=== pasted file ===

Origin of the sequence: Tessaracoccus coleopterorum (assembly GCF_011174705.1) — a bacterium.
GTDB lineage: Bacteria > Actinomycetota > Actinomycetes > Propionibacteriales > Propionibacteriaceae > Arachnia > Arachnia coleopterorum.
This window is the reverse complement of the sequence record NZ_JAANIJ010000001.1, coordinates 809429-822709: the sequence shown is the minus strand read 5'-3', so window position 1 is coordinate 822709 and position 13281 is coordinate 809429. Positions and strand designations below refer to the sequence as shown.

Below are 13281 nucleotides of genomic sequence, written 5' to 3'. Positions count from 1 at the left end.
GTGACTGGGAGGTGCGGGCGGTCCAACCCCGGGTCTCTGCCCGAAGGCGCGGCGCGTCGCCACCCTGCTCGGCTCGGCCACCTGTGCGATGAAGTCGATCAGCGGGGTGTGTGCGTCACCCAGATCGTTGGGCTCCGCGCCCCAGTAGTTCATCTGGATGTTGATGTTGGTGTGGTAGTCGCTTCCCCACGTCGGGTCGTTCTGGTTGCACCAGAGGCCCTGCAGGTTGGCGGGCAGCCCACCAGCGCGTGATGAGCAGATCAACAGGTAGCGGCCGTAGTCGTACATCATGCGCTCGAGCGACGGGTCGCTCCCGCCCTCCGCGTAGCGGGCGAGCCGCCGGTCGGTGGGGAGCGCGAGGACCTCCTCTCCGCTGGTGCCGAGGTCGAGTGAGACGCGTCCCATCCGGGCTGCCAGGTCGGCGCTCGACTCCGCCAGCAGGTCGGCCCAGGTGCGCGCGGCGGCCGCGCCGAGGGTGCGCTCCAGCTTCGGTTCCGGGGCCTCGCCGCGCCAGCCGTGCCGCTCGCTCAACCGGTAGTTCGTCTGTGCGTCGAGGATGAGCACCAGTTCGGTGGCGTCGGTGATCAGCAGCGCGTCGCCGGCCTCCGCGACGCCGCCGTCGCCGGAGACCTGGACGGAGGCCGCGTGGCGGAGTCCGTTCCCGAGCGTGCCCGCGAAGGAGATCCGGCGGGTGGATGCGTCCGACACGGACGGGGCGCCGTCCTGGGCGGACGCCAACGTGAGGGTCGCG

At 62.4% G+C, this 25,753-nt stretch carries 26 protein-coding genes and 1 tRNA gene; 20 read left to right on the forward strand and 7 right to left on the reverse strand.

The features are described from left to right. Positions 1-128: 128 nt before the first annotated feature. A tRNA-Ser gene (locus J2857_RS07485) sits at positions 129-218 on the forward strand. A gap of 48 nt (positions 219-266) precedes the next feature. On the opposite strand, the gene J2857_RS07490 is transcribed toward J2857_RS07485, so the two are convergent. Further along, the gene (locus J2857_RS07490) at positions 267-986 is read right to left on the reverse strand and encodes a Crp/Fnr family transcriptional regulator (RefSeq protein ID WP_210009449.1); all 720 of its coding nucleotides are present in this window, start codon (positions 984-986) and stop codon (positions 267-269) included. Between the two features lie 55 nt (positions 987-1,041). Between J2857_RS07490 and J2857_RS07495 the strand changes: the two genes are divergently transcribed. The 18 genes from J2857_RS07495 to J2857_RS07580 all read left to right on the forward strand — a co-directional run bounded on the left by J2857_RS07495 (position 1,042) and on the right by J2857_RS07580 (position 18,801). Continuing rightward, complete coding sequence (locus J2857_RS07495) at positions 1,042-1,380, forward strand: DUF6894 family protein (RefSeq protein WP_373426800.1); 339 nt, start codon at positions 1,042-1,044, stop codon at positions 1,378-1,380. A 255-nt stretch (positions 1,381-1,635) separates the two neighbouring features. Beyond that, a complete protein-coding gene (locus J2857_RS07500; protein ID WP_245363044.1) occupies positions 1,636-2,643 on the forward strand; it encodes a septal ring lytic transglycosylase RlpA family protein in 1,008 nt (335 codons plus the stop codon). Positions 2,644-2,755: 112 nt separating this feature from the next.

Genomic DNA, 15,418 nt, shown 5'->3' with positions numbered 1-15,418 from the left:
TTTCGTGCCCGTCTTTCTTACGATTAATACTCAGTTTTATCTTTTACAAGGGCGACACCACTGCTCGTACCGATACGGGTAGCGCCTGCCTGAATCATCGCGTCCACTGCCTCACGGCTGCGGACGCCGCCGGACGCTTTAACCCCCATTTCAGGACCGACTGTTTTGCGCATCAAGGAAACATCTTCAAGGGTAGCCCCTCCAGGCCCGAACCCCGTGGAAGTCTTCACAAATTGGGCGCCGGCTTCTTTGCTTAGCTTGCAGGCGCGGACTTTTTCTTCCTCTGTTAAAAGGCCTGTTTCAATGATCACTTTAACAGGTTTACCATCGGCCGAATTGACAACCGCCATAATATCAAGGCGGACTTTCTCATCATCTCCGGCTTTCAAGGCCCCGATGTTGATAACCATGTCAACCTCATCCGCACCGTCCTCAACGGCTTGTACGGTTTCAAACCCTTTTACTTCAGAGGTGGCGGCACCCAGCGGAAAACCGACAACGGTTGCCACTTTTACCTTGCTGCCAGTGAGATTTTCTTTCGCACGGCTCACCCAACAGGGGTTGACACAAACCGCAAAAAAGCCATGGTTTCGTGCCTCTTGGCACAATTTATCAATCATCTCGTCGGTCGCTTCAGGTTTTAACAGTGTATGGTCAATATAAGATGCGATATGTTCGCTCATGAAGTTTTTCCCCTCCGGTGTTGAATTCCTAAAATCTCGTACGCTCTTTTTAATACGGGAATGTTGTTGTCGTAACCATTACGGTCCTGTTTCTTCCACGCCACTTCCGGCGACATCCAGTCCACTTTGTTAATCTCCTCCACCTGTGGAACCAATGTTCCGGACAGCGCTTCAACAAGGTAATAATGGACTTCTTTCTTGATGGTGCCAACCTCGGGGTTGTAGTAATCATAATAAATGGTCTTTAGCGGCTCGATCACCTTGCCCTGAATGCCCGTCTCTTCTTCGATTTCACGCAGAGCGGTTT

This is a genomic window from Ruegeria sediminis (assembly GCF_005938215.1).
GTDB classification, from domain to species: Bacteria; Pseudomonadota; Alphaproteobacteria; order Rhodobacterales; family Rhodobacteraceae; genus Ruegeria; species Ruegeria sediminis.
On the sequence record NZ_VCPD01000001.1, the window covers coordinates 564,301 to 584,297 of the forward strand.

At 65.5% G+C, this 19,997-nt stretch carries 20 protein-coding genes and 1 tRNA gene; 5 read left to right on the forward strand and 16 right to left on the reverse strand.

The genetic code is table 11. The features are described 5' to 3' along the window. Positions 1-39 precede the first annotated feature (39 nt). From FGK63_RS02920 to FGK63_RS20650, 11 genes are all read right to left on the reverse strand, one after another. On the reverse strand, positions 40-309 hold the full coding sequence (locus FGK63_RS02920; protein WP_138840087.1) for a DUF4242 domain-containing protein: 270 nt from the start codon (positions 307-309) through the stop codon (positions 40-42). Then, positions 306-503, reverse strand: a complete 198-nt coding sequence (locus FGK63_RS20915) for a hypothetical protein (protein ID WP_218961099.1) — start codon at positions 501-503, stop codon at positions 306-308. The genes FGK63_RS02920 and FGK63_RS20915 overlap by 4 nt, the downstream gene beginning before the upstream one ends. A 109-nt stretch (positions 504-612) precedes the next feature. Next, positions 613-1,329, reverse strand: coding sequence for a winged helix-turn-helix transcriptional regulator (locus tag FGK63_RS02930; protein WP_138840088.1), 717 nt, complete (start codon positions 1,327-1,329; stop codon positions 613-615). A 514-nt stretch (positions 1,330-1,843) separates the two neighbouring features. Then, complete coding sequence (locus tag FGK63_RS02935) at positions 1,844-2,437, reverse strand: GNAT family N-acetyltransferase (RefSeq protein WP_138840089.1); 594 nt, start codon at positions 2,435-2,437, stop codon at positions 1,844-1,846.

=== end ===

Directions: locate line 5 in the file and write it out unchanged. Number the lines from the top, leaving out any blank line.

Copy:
GTGACTGGGAGGTGCGGGCGGTCCAACCCCGGGTCTCTGCCCGAAGGCGCGGCGCGTCGCCACCCTGCTCGGCTCGGCCACCTGTGCGATGAAGTCGATCAGCGGGGTGTGTGCGTCACCCAGATCGTTGGGCTCCGCGCCCCAGTAGTTCATCTGGATGTTGATGTTGGTGTGGTAGTCGCTTCCCCACGTCGGGTCGTTCTGGTTGCACCAGAGGCCCTGCAGGTTGGCGGGCAGCCCACCAGCGCGTGATGAGCAGATCAACAGGTAGCGGCCGTAGTCGTACATCATGCGCTCGAGCGACGGGTCGCTCCCGCCCTCCGCGTAGCGGGCGAGCCGCCGGTCGGTGGGGAGCGCGAGGACCTCCTCTCCGCTGGTGCCGAGGTCGAGTGAGACGCGTCCCATCCGGGCTGCCAGGTCGGCGCTCGACTCCGCCAGCAGGTCGGCCCAGGTGCGCGCGGCGGCCGCGCCGAGGGTGCGCTCCAGCTTCGGTTCCGGGGCCTCGCCGCGCCAGCCGTGCCGCTCGCTCAACCGGTAGTTCGTCTGTGCGTCGAGGATGAGCACCAGTTCGGTGGCGTCGGTGATCAGCAGCGCGTCGCCGGCCTCCGCGACGCCGCCGTCGCCGGAGACCTGGACGGAGGCCGCGTGGCGGAGTCCGTTCCCGAGCGTGCCCGCGAAGGAGATCCGGCGGGTGGATGCGTCCGACACGGACGGGGCGCCGTCCTGGGCGGACGCCAACGTGAGGGTCGCG